Saturday, December 31, 2011

Happy 2012!

Speaking of tooting my horn, I made a couple additions to my noisemaker collection this year. First up are two horns made by the U.S. Metal Toy Mfg. company.








They're made by the U.S. Metal Toy Mfg. Co., but I could find nothing on their history.  I suspect they date from the late '40's or the 50's.  They have metal noise makers inside, so they should last for New Year's Eves to come.

This rattle noisemaker is made by the same company.  I loved the graphics on it:



Happy 2012 and here's to a new year of garage saling!

Friday, December 30, 2011

Happy 1967!

I found this calendar at an estate sale this past fall.  It was given away by the Gravois Drug Company located at 4912 Gravois, St. Louis 16, Mo.  Phone, FLanders 2-1234.  Do businesses still hand out free calendars?:

I liked the Santa Claus image on it and the fact that it was 1967 (my birth year and first Christmas).  In fact, here's a picture of me from that December of '67.  I'll let you guess which one is me:

It begins with December of 1966 and coincidentally, the days aligned with December 2011 and will continue to align in 2012 at least until February 29th, as 2012 is a leap year.
The calendar contains information like sunrise and sunset times and even attempts to predict the weather for the entire year.  Important historical events such as "Rotary Organized, 1905" are noted along with suggestions for gentle relief of irregularity (Nujol heavy mineral oil, if you were wondering).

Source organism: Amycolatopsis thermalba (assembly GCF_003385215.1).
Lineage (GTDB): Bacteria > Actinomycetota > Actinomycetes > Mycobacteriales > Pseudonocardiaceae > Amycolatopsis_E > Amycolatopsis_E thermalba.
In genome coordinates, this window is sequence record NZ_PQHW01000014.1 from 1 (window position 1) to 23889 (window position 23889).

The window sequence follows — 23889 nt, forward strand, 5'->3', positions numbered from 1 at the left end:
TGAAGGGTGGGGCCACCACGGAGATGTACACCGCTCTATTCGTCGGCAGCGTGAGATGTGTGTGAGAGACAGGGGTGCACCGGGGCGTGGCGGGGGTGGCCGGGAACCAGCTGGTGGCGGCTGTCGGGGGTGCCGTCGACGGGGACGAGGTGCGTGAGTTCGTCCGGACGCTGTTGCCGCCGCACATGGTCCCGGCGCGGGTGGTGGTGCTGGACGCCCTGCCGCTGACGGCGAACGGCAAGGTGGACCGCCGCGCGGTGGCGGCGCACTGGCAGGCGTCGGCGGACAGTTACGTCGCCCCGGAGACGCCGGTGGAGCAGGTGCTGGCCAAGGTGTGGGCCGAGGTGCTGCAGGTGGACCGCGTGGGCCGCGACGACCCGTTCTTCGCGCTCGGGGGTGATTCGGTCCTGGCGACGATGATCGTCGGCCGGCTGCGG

The building is no longer there.  It appears to have been torn down and replaced by a bank.  It was located just across the street from Bevo Mill.


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On the topic of the calendar, two professors at Johns Hopkins University are proposing a new calendar system based on a 364-day year, allowing for the days to fall on the same day of week each year.  For example, Christmas would always be on a Sunday.  The advantage, they say, is the elimination of recreating calendars and schedules each year. I think that would be boring and it would elminate December 31st as New Year's Eve, replacing December with a 30-day month.  Tooting my horn on December 30th would just seem silly.

Monday, December 19, 2011

A 1950 Hit!

I found this record among some other 78's at an estate sale last Friday.  Initially, I thought it was a musical hit from 1950, but it's actually a promotional record for the 1950 Ekco Pressure cooker.



It's a fictional award ceremony supposedly hosted at the Waldor-Astoria Starlight roof

where excitement is running high as our host, Ben Grauer, interrupts a musical program to announce the winner of the National Home Safety contest, the newer and safer Ekco Pressure cooker, better known as the Ekconomic Lo-pressure cooker/sterilizer.

You can listen to the audio here.

Popular Science also featured this pressure cooker in their September 1950 issue as one of their "Aids to Modern Living" where they explain the main safety feature is its use of 3 3/4 lbs of pressure instead of the usual 5 to 10 and the special locking device that prevents premature opening of the lid until pressure is below 1/2 lb.  I'll bet somebody still managed to scald themselves with it.